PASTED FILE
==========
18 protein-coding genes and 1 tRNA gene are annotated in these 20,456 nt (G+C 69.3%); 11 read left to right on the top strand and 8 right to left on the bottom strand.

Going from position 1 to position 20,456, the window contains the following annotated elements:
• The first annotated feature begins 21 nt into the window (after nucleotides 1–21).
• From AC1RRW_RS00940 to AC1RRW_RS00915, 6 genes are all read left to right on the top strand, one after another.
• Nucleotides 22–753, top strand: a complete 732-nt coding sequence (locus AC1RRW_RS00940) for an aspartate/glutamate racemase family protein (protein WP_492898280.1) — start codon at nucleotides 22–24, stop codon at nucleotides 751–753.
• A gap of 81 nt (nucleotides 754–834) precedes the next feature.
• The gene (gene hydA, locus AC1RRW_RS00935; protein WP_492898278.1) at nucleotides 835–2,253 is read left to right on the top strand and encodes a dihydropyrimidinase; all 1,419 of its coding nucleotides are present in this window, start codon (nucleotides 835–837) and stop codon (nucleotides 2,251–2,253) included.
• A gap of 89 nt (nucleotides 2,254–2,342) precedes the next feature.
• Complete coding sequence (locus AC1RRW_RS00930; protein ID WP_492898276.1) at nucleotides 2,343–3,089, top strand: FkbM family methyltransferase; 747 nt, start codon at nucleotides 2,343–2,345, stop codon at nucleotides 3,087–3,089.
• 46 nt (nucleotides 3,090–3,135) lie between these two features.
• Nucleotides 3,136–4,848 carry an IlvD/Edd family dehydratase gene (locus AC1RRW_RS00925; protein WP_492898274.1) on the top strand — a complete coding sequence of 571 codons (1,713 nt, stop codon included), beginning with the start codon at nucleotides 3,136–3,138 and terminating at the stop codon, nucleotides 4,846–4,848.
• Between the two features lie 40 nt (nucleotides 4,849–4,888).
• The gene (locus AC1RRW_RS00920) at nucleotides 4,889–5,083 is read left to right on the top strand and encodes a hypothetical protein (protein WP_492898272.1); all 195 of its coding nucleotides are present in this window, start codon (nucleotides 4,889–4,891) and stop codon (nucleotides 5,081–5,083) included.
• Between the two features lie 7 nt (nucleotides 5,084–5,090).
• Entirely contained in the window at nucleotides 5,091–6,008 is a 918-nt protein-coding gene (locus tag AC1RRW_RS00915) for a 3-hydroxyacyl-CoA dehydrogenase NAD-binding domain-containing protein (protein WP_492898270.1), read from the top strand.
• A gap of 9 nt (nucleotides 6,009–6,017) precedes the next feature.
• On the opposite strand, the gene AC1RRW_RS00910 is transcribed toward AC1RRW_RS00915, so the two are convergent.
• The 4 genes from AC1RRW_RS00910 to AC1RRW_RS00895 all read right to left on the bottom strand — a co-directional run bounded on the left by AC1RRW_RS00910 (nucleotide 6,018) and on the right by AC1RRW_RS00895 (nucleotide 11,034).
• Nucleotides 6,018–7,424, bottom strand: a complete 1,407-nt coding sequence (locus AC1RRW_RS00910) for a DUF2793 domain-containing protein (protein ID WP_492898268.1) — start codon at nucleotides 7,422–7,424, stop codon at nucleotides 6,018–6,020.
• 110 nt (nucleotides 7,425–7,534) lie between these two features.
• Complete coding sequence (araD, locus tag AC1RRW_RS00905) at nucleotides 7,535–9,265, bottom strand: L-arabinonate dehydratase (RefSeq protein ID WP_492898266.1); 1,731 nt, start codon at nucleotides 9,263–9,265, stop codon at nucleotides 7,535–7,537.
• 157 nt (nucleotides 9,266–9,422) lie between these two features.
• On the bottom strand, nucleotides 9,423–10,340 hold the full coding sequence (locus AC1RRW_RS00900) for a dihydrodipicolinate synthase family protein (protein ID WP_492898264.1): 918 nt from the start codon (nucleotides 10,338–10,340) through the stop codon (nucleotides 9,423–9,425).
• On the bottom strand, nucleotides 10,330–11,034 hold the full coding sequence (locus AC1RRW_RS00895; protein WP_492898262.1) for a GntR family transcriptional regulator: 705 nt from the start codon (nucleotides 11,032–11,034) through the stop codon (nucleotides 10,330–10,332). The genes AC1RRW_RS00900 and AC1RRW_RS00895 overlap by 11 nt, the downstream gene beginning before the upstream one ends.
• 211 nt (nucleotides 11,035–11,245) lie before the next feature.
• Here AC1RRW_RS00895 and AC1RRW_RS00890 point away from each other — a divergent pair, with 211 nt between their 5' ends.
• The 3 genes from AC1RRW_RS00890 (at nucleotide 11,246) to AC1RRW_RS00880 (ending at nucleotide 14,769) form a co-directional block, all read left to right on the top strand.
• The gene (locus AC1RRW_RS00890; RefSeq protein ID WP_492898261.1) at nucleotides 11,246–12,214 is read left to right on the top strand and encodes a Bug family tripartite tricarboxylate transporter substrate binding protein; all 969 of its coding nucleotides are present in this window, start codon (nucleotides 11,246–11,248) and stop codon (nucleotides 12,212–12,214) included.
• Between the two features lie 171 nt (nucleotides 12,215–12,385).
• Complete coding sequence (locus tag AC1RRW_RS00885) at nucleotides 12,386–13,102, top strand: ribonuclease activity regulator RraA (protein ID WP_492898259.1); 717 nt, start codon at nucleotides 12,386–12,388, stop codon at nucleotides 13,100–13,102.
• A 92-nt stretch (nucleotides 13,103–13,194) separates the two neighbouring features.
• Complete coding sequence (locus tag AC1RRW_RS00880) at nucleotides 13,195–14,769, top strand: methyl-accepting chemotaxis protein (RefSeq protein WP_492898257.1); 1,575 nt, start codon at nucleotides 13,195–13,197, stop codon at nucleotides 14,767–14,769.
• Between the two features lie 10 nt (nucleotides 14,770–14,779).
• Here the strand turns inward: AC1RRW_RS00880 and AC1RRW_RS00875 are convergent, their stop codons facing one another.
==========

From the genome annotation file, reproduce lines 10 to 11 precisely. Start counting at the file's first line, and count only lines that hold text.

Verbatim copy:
• 46 nt (nucleotides 3,090–3,135) lie between these two features.
• Nucleotides 3,136–4,848 carry an IlvD/Edd family dehydratase gene (locus AC1RRW_RS00925; protein WP_492898274.1) on the top strand — a complete coding sequence of 571 codons (1,713 nt, stop codon included), beginning with the start codon at nucleotides 3,136–3,138 and terminating at the stop codon, nucleotides 4,846–4,848.